For over 10 years, the population of hungry people was on a steady decline, but now, the number of hungry people is on the increase globally and now affecting 815 million people. The more saddening dimension is that Nigeria now features rather prominently among affected places on account of the country’s northeast region.
Nigeria’s northeast was identified as being at high risk of famine in ‘State of Food Security and Nutrition in the World’, a report jointly authored by the Food and Agriculture Organization of the United Nations (FAO), the International Fund for Agricultural Development (IFAD), the United Nations Children’s Fund (UNICEF), the World Food Programme (WFP) and the World Health Organization (WHO).
Buttressing this, another report, the 2017 global report on food crises by the Food Security Information Network, noted that an estimated 8.1 million people are food insecure in Northern Nigeria, with 4.7 million coming from the Northeast alone.
To put this in context, neighbouring Togo has a population of 7.7 million people, and there are as many as 130 countries with a population of less than 8 million. By implication, what appears to be a small fraction of Nigeria’s population is more than the entire population of several countries.
Apart from insecurity which has seen farming activities grind to a halt for up to five years, the ray of hope this year was shattered as rainfall stopped abruptly before crops were matured enough to survive with little or no water. This is likely to make the already bad situation even worse. In Borno and Adamawa, two of the most affected states by Boko Haram insurgency, some people have blamed the worsening situation on diversion of food items (meant for relief) for sale in other states. There is also a disconnect between state governments and the challenges being faced their people, as many incidents outside the state capitals evade the attention of policymakers. Many state executives will rather hideaway in Abuja, rather than provide leadership and attention which the states direly need.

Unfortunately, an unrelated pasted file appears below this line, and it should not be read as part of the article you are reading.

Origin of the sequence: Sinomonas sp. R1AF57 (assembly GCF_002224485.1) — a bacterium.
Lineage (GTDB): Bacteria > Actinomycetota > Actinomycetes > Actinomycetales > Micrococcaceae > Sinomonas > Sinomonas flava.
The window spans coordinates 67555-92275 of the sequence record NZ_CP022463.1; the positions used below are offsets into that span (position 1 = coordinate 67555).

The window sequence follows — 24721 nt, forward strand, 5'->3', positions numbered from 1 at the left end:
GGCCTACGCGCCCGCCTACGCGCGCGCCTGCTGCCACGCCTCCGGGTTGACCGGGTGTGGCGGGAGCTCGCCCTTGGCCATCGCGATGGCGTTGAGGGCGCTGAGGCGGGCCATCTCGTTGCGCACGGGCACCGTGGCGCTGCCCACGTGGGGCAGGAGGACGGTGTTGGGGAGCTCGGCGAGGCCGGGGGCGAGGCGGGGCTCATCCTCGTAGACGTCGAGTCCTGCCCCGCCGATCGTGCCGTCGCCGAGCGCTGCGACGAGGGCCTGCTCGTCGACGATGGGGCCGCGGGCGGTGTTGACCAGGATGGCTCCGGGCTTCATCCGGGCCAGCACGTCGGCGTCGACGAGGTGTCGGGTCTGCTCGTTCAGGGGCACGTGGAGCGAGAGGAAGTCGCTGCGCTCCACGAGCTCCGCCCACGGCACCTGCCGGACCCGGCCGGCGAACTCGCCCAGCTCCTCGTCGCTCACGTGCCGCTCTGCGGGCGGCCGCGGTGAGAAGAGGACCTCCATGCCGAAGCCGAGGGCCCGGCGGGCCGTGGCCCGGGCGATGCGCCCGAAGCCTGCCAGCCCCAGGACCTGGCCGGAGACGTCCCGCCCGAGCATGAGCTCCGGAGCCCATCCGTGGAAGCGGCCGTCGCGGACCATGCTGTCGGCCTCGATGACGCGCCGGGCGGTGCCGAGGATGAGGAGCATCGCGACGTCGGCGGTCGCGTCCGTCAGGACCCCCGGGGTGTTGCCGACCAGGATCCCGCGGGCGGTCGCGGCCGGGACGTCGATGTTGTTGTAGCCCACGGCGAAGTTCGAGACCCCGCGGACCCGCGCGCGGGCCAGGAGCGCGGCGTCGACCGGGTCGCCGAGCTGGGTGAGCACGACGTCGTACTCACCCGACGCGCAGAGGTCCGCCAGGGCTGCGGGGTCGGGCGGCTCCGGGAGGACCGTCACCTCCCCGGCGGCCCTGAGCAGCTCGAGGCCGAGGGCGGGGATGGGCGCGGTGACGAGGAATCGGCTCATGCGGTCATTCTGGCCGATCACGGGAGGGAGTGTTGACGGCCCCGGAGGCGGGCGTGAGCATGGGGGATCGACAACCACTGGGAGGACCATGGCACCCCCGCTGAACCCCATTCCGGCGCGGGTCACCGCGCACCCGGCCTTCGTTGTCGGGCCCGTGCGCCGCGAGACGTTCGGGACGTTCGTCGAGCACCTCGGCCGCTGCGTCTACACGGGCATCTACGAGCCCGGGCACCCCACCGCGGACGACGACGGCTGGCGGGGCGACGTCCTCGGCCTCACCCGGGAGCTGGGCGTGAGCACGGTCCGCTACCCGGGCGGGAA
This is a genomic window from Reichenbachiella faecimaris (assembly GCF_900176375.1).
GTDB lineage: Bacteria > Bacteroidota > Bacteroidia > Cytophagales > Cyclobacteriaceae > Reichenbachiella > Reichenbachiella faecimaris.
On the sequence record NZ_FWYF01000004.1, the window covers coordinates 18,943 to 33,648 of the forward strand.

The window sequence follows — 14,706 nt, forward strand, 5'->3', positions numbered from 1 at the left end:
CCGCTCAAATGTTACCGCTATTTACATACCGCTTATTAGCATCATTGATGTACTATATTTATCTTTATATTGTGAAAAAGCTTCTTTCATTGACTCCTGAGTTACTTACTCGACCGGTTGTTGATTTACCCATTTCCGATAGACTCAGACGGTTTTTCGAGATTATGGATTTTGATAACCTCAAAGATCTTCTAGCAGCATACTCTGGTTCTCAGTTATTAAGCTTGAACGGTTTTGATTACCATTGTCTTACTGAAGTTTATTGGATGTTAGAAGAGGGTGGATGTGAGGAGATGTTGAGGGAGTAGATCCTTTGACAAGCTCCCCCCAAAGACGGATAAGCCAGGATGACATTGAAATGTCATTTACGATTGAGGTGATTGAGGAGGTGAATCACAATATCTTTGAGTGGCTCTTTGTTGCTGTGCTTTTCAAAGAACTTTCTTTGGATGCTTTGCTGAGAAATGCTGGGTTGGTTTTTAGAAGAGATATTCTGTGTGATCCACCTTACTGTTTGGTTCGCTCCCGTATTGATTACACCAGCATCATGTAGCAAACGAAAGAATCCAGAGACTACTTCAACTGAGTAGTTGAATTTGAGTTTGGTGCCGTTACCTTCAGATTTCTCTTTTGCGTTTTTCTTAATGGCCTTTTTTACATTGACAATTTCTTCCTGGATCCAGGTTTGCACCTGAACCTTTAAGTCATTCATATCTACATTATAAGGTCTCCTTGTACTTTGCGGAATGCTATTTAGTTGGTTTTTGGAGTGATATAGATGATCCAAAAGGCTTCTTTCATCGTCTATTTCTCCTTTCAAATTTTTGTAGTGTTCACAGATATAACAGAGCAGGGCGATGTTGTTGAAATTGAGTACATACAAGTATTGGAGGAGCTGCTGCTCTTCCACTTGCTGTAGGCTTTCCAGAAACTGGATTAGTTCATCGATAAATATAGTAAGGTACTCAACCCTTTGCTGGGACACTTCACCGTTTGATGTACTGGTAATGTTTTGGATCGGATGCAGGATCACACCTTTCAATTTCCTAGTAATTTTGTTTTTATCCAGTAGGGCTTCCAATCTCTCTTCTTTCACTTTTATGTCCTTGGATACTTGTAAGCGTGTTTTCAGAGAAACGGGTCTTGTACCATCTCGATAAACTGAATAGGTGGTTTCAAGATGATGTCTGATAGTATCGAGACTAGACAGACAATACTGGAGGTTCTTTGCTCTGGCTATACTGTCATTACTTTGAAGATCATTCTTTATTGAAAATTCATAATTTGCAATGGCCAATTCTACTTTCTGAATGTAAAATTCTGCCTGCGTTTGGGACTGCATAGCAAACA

The Northeast as it appears is now suffering on multiple fronts. Apart from the threat to lives by Boko Haram Insurgents, hunger may very well get the job done if bullets fail to achieve it. It is also puzzling that despite several international and local donor agencies focusing attention on the region, things appear to worsen.
We believe that the Northeast region, even with all its security challenges, needs to be opened up for transparency in the management of the humanitarian crisis. Situations where donated food items are callously sold in other parts of the country while those they are meant for starving to death can no longer be allowed to continue.
The Presidential Initiative on the North East and other platforms that have been created in catering to the humanitarian crisis in the region should as a matter of urgency, start going beyond merely soliciting for aid. The distribution of aid items to affected people should be made as public as possible, documented, and offered only to people who have either been displaced or in genuine need of aid.
The security agencies should no longer hide behind the guise of insecurity in restricting access to this region as it creates an opportunity for the distribution of aid to get shrouded in such secrecy, while the victims of insurgency are denied the aid which was solicited in their name.
We can no longer dismiss the plight of over eight million starving Nigerians under the guise of insecurity. If it remains impossible for the government to provide security and peace for the endangered Nigerians in the Northeast, they should at the very least, be fed.